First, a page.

The financial impact of a terminal cancer on patient′s families in Colombia – A survey study
Journal of Cancer Policy , Volume 28
Aim of the study: The socio-economic impact of caring for a cancer patient in the family is unknown in Colombia. This survey aimed to evaluate the existence of financial burden caused by cancer on the caregiving families of terminally ill patients. Methods: We used the Covinsky Family Impact Scale in a telephone survey with families of patients who died from cancer between May 2019 and June 2020 in three Colombian hospitals. Results: We obtained answers of 176 caregivers, of whom 74.4 % indicated to have experienced at least one hardship of the Covinsky items. The most commonly reported financial hardship involved the use of all or most of the family savings for the care provided to the patient (45.6 %); 27.6 % indicated that a major source of family income was lost. A quarter (25 %) postponed educational or other important plans of family members and 10–11 % indicated to have moved to another home or postponed medical treatments. Conclusion: In Colombia, a country with universal health coverage, substantial financial impacts of terminal cancer care exist not only for patients, but also for family members and other caregivers. The system is failing to avoid financial toxicity of cancer among this group. Policy summary statement: Informal caregivers are of vital importance for cancer patients but also to the healthcare system, particularly in LMICs. It is very important for policy makers to consider the hardships, not only emotionally but also financially, that the care for a (terminally ill) cancer patient implies on caregivers.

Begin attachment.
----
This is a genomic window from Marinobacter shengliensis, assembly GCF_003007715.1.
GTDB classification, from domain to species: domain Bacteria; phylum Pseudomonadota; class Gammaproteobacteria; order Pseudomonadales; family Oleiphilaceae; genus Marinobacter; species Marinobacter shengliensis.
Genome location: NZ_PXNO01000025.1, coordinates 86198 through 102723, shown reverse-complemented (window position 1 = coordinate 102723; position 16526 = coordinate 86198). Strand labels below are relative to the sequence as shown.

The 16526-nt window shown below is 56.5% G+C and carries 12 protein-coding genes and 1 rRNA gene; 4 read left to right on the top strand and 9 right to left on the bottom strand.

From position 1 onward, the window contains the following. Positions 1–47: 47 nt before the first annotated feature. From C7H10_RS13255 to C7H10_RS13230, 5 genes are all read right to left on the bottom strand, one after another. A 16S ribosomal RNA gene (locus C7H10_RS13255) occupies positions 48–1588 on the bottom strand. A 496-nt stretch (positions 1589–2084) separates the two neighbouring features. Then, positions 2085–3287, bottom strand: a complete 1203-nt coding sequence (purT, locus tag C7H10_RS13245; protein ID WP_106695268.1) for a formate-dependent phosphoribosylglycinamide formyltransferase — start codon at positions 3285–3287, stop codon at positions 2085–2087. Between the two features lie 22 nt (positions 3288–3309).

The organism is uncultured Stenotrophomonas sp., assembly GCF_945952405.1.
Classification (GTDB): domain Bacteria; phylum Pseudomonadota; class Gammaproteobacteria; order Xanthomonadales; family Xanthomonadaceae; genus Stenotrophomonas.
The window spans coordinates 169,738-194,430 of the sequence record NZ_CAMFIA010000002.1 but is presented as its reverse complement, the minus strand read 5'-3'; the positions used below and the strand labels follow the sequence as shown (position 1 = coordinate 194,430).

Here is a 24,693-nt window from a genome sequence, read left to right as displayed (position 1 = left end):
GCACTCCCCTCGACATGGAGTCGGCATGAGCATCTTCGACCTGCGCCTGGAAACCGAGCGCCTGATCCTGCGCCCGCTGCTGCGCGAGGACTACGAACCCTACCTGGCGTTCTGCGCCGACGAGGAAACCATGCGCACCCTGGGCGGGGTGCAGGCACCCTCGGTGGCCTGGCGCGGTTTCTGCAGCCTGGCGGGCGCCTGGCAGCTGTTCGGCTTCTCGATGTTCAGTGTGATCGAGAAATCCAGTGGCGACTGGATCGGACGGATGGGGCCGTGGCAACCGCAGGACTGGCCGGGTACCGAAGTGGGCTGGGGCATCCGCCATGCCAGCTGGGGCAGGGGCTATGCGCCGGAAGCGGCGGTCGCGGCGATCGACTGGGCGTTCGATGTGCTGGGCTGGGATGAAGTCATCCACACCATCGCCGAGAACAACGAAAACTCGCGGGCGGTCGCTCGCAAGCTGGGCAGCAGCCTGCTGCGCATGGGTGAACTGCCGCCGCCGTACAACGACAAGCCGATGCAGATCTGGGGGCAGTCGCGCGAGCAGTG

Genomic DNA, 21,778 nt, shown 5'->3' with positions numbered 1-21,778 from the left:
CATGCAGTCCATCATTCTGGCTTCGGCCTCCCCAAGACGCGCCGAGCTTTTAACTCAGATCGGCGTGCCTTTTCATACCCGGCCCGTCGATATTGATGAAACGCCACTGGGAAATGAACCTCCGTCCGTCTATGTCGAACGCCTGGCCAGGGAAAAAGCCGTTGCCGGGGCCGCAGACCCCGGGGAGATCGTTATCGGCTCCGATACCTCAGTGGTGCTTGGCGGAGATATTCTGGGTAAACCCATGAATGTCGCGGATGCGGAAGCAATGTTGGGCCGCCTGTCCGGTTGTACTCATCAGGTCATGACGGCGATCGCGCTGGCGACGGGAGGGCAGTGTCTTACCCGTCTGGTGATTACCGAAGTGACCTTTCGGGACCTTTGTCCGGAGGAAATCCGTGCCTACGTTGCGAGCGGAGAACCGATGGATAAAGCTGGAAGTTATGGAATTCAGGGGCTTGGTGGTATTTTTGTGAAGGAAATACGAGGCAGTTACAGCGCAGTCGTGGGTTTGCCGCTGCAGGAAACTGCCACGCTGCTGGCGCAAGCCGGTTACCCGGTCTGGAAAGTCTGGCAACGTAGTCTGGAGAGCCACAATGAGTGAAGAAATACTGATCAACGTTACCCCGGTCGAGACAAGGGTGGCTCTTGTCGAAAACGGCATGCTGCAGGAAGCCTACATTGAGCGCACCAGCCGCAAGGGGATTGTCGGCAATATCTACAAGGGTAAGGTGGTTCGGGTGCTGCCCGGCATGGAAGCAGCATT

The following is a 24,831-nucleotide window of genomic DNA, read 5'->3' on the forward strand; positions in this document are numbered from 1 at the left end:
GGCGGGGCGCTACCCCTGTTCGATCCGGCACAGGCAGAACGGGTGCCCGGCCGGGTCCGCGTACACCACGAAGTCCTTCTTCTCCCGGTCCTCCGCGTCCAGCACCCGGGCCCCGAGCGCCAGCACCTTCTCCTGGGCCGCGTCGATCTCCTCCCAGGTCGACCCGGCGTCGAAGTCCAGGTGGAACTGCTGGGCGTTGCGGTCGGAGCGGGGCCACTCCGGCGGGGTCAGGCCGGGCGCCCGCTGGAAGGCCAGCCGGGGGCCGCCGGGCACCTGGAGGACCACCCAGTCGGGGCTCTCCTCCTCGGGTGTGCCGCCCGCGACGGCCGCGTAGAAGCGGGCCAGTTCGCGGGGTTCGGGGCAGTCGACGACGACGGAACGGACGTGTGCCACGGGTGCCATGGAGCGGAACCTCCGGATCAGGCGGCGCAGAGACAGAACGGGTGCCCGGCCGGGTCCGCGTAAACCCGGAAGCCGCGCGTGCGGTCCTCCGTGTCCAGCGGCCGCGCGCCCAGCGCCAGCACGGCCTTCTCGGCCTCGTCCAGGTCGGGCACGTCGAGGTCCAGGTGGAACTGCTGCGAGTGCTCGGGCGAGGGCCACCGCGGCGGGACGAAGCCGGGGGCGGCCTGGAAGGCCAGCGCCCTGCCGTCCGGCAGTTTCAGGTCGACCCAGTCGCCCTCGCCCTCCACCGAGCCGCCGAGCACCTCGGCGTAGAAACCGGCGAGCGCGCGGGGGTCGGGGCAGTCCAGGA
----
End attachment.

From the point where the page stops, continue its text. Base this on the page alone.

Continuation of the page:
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|Journal of Cancer Policy|
|Organisation||Department of Anesthesiology|
de Vries, E. (Esther), Vergara-García, O.E. (Oscar Elías), Karduss-Preciado, S. (Sofía), Baquero Castro, V. (Valentina), Prieto Rodríguez, S. (Sara), Sánchez Forero, M. (Martín), … Calvache, J.A. (2021). The financial impact of a terminal cancer on patient′s families in Colombia – A survey study. Journal of Cancer Policy, 28. doi:10.1016/j.jcpo.2021.100272